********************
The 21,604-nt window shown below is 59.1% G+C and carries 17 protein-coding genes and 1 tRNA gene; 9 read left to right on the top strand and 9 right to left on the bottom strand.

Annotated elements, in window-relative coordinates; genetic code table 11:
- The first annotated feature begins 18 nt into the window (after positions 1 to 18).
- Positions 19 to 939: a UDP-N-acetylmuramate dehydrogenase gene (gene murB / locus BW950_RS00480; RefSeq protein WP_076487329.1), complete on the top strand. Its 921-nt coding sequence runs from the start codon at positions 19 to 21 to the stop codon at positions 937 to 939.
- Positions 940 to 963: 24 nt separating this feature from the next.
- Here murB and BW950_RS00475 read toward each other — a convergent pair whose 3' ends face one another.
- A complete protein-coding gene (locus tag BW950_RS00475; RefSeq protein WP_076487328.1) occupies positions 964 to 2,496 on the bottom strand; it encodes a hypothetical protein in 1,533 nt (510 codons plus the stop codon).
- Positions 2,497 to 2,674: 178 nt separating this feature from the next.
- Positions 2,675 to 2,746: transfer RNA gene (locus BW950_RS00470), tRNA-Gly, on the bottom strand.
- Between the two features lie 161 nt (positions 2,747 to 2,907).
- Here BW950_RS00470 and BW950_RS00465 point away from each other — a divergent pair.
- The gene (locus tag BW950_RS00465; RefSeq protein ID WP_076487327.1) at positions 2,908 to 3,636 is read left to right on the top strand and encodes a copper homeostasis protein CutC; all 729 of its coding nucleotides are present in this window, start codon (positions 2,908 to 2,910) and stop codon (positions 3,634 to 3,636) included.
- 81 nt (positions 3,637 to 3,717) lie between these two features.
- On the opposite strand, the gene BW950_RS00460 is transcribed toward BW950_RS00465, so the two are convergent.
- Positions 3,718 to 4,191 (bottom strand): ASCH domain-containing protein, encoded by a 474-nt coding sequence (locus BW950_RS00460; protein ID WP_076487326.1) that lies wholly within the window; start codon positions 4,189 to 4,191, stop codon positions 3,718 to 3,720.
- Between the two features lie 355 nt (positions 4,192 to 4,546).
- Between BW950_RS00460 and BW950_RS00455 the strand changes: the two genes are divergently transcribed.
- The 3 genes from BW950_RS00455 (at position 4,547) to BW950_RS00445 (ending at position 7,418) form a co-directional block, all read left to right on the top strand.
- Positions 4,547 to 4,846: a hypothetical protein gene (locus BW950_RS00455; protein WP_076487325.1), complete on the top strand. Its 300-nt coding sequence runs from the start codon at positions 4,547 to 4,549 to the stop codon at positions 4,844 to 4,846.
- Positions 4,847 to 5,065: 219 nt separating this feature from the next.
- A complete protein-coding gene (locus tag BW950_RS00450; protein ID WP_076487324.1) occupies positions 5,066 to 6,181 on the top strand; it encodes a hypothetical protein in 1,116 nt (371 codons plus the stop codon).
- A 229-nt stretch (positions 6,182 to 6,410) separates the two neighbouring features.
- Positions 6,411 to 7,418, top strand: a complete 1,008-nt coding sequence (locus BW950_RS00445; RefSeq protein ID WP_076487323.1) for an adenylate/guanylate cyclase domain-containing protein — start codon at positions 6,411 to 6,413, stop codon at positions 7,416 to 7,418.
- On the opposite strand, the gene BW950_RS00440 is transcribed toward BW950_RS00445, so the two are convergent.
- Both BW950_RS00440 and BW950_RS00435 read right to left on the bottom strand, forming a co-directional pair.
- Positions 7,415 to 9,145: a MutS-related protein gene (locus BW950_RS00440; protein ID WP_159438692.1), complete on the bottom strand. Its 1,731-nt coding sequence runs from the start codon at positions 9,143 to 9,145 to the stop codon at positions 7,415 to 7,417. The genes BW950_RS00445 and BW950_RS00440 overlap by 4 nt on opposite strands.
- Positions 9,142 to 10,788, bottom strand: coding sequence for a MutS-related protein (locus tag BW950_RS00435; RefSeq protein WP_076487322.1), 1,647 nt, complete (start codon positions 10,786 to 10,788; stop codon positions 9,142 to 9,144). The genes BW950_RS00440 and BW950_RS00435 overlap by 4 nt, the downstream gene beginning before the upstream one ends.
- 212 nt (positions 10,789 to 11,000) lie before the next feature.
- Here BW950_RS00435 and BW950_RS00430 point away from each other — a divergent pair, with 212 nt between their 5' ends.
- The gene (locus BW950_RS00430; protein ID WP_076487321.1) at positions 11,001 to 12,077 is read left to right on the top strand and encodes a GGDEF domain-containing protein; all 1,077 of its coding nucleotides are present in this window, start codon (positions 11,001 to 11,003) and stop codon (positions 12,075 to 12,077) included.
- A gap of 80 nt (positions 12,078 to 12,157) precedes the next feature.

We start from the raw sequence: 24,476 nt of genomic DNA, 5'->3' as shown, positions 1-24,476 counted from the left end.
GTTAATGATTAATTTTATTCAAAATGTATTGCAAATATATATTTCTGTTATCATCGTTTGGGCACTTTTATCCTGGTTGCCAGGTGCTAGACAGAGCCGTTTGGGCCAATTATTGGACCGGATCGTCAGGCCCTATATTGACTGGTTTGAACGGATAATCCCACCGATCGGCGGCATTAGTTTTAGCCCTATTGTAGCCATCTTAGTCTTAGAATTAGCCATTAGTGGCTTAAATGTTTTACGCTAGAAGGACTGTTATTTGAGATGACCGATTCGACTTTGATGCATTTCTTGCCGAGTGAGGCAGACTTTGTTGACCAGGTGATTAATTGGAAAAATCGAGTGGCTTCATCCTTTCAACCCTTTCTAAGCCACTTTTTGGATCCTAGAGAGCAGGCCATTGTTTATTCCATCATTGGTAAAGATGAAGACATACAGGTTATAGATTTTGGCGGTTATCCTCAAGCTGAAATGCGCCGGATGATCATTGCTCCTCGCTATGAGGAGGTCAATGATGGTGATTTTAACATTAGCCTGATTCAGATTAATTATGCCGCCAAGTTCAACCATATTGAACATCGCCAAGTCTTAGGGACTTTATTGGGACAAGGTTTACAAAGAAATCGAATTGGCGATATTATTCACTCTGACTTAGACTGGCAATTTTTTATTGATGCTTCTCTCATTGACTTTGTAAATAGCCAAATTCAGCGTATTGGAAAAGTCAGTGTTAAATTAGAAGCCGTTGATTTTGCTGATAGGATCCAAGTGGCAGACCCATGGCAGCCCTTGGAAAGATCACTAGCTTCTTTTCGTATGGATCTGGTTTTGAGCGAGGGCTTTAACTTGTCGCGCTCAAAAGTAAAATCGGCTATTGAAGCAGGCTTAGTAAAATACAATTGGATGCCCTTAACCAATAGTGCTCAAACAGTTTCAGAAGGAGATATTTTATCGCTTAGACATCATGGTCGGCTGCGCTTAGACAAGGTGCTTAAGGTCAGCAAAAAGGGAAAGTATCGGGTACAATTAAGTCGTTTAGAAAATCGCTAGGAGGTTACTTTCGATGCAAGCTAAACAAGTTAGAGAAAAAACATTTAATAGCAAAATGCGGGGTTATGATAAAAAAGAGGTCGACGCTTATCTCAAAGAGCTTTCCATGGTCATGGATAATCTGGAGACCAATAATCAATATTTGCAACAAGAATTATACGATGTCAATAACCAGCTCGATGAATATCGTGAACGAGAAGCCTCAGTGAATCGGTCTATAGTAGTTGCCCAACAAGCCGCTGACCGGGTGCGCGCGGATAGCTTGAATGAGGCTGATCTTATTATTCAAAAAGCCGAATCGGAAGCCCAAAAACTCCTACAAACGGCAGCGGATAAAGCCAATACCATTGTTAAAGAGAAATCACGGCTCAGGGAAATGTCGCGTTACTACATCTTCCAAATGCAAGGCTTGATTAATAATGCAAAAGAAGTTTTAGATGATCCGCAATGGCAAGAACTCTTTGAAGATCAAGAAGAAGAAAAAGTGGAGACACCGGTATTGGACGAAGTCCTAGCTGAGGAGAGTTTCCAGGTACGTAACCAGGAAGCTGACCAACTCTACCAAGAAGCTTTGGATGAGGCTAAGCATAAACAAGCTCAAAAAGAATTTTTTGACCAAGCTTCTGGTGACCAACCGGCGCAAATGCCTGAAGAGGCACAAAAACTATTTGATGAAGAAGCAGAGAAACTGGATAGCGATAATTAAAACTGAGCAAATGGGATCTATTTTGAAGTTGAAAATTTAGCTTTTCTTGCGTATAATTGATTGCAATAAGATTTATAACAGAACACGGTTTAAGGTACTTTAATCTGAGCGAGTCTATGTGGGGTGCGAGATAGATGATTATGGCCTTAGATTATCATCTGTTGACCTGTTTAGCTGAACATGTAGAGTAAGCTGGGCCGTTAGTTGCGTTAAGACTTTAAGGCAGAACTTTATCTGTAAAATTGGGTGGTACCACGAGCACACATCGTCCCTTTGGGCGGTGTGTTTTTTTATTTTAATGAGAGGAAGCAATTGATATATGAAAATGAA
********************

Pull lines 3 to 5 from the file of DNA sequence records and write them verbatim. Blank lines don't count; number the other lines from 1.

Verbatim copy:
- The first annotated feature begins 18 nt into the window (after positions 1 to 18).
- Positions 19 to 939: a UDP-N-acetylmuramate dehydrogenase gene (gene murB / locus BW950_RS00480; RefSeq protein WP_076487329.1), complete on the top strand. Its 921-nt coding sequence runs from the start codon at positions 19 to 21 to the stop codon at positions 937 to 939.
- Positions 940 to 963: 24 nt separating this feature from the next.